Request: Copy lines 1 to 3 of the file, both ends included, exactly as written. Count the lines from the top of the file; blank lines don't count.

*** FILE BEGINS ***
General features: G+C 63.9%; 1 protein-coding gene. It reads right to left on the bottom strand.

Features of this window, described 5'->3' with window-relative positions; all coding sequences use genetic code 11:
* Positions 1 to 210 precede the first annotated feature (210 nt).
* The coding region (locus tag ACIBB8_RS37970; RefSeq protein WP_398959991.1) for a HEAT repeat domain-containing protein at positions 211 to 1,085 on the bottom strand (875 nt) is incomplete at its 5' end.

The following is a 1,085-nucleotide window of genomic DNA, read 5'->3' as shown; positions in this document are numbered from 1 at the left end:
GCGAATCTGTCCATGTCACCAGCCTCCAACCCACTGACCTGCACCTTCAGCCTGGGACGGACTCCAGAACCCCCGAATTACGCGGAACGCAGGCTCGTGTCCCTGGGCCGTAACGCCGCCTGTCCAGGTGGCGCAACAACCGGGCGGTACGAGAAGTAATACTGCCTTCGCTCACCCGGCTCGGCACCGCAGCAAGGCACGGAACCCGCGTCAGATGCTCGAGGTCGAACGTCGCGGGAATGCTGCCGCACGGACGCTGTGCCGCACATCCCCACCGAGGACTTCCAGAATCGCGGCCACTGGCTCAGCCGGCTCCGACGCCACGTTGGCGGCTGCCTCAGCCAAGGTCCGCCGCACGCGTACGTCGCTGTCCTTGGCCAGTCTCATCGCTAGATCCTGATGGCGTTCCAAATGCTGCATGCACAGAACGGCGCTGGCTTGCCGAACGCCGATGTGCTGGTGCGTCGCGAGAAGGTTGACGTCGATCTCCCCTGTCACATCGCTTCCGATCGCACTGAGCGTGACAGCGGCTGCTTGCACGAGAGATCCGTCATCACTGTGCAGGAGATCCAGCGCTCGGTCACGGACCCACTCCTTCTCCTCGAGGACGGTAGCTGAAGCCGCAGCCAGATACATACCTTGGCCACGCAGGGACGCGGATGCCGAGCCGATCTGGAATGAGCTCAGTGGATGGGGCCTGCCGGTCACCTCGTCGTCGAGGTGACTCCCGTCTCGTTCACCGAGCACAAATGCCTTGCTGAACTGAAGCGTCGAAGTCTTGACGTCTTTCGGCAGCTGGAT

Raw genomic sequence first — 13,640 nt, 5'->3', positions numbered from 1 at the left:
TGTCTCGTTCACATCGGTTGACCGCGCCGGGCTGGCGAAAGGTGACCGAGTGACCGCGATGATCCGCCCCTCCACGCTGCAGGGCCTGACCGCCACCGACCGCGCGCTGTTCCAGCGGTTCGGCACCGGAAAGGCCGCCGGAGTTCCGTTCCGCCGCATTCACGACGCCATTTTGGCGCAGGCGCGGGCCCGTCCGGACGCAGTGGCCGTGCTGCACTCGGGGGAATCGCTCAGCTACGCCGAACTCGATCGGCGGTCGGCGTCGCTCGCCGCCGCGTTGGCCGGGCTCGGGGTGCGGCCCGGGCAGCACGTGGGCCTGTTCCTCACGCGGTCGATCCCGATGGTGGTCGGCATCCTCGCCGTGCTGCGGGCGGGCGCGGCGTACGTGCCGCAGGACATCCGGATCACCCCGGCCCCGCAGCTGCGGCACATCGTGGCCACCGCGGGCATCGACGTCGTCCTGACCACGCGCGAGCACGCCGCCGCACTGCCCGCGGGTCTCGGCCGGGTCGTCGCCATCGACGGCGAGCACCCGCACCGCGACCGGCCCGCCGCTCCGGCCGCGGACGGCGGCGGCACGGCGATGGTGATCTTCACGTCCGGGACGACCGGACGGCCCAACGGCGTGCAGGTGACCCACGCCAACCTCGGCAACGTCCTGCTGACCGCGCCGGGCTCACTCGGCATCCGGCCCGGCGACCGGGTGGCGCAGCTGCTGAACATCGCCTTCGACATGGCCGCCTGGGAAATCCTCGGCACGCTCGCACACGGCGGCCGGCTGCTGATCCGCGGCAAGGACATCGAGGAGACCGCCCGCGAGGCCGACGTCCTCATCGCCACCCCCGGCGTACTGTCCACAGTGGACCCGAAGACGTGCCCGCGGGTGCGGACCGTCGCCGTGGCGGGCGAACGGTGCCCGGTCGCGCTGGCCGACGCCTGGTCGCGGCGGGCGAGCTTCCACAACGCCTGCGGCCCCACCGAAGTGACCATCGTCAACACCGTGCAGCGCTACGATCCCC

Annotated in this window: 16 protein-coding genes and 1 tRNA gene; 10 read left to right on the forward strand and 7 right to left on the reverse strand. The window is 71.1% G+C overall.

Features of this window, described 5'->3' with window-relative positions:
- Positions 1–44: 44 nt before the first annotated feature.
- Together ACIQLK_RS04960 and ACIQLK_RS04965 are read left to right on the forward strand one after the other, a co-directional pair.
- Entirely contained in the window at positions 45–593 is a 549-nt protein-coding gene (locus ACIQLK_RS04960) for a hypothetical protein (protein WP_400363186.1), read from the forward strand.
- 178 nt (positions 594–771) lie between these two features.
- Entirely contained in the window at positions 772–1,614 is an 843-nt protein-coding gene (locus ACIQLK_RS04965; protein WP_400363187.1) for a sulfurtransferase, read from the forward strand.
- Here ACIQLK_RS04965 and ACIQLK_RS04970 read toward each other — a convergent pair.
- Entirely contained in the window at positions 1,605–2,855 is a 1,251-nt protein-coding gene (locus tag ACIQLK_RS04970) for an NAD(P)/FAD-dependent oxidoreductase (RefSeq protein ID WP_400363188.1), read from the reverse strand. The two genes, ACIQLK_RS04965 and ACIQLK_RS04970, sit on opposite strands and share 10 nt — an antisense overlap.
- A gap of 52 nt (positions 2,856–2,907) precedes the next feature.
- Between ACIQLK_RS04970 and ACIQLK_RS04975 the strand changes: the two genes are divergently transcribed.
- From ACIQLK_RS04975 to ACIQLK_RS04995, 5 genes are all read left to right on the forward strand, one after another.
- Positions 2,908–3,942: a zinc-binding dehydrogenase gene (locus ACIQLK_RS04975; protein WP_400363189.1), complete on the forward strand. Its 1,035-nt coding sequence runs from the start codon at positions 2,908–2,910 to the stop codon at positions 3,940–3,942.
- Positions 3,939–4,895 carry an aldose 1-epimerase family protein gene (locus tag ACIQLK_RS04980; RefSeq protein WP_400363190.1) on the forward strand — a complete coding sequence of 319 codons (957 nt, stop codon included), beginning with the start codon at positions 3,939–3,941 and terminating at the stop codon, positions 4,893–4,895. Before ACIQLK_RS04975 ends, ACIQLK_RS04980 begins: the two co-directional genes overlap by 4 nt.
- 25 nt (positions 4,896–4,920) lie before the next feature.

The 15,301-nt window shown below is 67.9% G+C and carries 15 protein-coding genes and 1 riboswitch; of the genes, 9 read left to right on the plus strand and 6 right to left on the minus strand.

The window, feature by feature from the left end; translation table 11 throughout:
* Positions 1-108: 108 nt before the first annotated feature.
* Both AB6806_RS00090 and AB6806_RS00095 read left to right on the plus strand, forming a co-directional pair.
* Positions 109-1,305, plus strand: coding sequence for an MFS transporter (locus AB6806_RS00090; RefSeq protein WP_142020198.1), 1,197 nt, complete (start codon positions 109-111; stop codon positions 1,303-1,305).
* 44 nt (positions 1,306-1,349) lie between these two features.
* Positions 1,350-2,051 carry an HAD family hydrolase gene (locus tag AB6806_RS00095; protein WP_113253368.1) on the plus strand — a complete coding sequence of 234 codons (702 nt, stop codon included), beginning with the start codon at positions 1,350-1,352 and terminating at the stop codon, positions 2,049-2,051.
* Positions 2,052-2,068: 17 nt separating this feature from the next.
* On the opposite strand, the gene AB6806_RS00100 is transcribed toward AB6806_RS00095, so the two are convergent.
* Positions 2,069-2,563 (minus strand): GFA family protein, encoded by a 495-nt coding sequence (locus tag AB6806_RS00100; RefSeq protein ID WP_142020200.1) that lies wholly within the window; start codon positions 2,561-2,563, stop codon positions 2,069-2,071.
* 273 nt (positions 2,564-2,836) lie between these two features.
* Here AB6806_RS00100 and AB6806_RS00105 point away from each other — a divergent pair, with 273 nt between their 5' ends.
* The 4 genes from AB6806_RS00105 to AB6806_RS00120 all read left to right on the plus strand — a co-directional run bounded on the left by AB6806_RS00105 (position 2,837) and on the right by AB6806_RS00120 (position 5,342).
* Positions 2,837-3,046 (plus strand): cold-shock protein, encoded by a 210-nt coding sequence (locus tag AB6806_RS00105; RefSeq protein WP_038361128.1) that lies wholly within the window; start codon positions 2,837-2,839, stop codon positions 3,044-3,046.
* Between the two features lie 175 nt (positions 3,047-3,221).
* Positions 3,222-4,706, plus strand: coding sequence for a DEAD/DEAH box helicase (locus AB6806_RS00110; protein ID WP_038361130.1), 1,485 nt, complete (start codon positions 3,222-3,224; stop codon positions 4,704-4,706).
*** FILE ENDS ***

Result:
General features: G+C 63.9%; 1 protein-coding gene. It reads right to left on the bottom strand.

Features of this window, described 5'->3' with window-relative positions; all coding sequences use genetic code 11:
* Positions 1 to 210 precede the first annotated feature (210 nt).